Post-Tropical Cyclone Fernanda / Tropical Cyclone Hilary / Tropical Cyclone 08E (Greg) / Tropical Cyclone 07W (Lan)
Thursday, August 17, 2023

Current Snapshot

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By PDC’s Senior Weather
Specialist Glenn James

The Pacific Disaster Center’s (PDC Global) Thursday, August 17, 2023, Tropical Cyclone Activity Report…for the Pacific Ocean, the Indian Ocean, and adjacent Seas

Current Tropical Cyclones:

Post-Tropical Cyclone 07E (Fernanda)…is located about 1515 miles west-southwest of the southern tip of Baja California – Last Advisory

Tropical Cyclone 09E (Hilary)…is located about 475 miles south of Cabo San Lucas, Mexico

Tropical Cyclone 08E (Greg)…is located about 480 miles south of Kailua-Kona, Hawaii

Tropical Cyclone 07W (Lan)…is located approximately 243 NM north-northeast of Misawa, Japan – Final Warning


Northeast Pacific Ocean:

Post-Tropical Cyclone 07E (Fernanda) Last Advisory


According to the NHC advisory number 20

The post-tropical cyclone is moving toward the west near 15 mph (24 km/h) and this general motion is expected to continue for the next few days.

Maximum sustained winds have decreased to near 35 mph (55 km/h) with
higher gusts. Continued weakening is forecast during the next couple
of days, and Fernanda is likely to dissipate by the weekend.


Tropical Cyclone 09E (Hilary)


According to the NHC advisory number 6

Hilary is moving toward the west-northwest near 14 mph (22 km/h), and this general motion is expected to continue through tonight. A turn toward the northwest is expected Friday morning, followed by a turn toward the north-northwest and north on Saturday. On the forecast track, the center of Hilary will approach the Baja California peninsula over the weekend.

Maximum sustained winds have increased to near 110 mph (175 km/h) with higher gusts. Additional rapid strengthening is forecast during the next day or so, and Hilary is likely to become a major hurricane later today.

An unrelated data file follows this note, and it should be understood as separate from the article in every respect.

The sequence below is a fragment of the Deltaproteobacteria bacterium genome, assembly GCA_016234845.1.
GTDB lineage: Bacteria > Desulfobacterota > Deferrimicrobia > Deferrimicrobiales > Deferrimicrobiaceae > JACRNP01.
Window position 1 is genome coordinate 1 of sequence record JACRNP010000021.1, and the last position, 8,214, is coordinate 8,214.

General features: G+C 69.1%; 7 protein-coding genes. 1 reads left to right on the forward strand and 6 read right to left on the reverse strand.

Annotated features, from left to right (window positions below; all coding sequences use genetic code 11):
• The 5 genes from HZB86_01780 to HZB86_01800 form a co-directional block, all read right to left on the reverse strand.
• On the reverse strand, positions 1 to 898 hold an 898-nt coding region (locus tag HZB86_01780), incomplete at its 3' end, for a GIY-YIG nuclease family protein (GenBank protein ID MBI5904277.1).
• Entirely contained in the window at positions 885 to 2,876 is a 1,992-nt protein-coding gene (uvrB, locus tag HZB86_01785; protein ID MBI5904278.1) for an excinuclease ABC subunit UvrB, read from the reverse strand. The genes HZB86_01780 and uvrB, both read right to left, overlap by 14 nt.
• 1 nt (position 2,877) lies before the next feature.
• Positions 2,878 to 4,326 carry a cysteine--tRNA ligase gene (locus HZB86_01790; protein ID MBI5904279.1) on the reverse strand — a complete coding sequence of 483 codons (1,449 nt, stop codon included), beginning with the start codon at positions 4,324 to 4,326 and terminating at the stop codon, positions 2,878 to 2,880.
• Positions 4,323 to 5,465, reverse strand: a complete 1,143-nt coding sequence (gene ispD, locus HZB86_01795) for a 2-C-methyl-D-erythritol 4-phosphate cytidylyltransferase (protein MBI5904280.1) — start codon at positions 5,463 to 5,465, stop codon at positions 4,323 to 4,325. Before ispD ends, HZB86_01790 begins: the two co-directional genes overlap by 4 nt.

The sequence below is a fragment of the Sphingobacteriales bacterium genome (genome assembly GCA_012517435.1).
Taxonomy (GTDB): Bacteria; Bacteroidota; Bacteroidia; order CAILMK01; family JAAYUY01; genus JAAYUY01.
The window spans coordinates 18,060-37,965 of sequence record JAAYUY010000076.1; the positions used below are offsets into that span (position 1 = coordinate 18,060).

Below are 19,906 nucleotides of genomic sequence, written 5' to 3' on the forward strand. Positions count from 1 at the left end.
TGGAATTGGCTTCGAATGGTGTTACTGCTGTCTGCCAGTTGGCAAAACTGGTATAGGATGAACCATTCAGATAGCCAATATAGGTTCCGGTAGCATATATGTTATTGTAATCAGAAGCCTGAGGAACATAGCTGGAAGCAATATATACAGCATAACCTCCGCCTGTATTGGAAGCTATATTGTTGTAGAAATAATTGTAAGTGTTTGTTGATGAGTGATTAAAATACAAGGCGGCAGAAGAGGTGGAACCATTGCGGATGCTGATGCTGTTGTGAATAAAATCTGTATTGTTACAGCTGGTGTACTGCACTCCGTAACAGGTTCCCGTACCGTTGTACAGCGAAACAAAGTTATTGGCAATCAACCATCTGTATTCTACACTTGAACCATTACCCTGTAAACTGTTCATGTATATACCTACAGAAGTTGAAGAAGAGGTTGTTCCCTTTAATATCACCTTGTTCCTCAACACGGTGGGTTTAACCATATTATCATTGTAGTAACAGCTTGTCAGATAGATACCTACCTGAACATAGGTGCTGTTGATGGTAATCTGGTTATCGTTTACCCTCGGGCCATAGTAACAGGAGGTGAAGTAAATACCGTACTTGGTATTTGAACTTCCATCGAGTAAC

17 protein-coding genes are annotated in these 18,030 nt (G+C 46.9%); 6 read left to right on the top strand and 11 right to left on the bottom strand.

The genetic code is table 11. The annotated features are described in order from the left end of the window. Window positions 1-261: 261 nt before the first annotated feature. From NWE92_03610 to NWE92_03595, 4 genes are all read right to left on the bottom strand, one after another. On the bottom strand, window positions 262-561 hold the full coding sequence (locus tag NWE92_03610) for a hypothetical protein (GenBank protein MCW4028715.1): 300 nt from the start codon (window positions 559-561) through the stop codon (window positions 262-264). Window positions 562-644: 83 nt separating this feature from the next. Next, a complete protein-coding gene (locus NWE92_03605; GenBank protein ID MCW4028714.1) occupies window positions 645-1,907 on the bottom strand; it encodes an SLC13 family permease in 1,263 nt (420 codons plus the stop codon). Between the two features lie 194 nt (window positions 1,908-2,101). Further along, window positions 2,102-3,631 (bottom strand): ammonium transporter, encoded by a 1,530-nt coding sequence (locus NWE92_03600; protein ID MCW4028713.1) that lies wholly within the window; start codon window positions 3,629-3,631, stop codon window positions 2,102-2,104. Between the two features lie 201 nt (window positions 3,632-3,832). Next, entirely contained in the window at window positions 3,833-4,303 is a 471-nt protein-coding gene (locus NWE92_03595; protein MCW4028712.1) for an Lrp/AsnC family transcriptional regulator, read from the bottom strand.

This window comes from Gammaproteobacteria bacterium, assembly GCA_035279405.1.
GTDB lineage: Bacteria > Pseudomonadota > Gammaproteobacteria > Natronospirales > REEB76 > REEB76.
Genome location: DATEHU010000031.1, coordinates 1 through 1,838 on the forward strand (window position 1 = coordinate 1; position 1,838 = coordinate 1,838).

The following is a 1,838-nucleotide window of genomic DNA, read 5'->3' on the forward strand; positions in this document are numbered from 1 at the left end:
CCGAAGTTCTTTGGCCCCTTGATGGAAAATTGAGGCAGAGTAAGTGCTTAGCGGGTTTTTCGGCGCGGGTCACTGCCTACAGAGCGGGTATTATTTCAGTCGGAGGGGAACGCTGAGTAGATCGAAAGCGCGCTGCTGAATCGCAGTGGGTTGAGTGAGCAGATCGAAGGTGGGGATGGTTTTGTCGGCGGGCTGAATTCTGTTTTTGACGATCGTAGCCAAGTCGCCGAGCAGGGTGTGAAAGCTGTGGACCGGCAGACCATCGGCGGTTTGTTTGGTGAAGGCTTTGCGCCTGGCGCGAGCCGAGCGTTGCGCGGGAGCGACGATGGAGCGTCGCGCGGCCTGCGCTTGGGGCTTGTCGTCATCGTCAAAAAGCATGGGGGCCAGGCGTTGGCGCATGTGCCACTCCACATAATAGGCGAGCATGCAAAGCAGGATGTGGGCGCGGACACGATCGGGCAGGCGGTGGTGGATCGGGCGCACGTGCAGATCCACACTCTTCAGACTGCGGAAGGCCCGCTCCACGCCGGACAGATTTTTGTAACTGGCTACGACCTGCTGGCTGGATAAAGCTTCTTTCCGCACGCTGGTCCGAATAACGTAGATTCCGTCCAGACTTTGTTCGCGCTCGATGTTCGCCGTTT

Hurricane-force winds extend outward up to 60 miles (95 km) from the center and tropical-storm-force winds extend outward up to 275 miles (445 km).


RAINFALL: Hilary is expected to produce rainfall amounts of 3 to 6 inches, with isolated maximum amounts up to 10 inches, across portions of the Baja California Peninsula through Sunday night. Flash flooding, locally significant, will be possible.

Heavy rainfall in association with Hilary is expected to impact the Southwestern United States from Friday through early next week, peaking on Sunday and Monday. Rainfall amounts of 2 to 4 inches, with isolated amounts in excess of 8 inches, will be possible across portions of southern California and southern Nevada.

WIND: Tropical storm conditions are expected within the warning area by late Friday, and are possible within the watch area by early Saturday.

SURF: Large swells generated by Hilary will affect portions of the coast of southwestern Mexico and the Baja California peninsula over the next few days. These swells are likely to cause life-threatening surf and rip current conditions.

>>> South of Southern Mexico…

A broad area of low pressure could form offshore of the coast of southern Mexico during the early or middle part of next week.

Some gradual development of this system is possible thereafter while it moves slowly west-northwestward or northwestward.

* Formation chance through 48 hours…low…near 0 percent
* Formation chance through 7 days…low…20 percent


Central Pacific Ocean:

Tropical Cyclone 08E (Greg)


According to the CPHC advisory number 16

The depression is moving toward the west near 13 mph (20 km/h), and this motion is expected to continue for the next day or two.

Maximum sustained winds are near 35 mph (55 km/h) with higher gusts.
Greg will continue to gradually weaken over the next day or so, then dissipate by Saturday.

Tropical-storm-force winds extend outward up to 80 miles (130 km) from the center.


Western Pacific, Indian Ocean and adjacent Seas:

Western Pacific…

Tropical Cyclone 07W (Lan) – Final Warning

According to the JTWC Warning number 38

Sustained winds were 40 knots…with gusts to near 50 knots

Animated multi-spectral satellite imagery and a microwave image depict a broad low-level circulation with deep convection sheared over the northwest periphery due to strong (30 knots) southwesterly vertical wind shear.

TS 07W is tracking under strong mid-latitude southwesterly flow and over cool sea surface temperatures while undergoing extra-tropical transition (ett).

The system is forecast to weaken gradually as it tracks northeastward to east-northeastward through 24 hours with decreasing sea surface temperatures, increasing vertical wind shear, and significant dry air. TS 07W will complete ett by 24 hours near the southern tip of Sakhalin Island.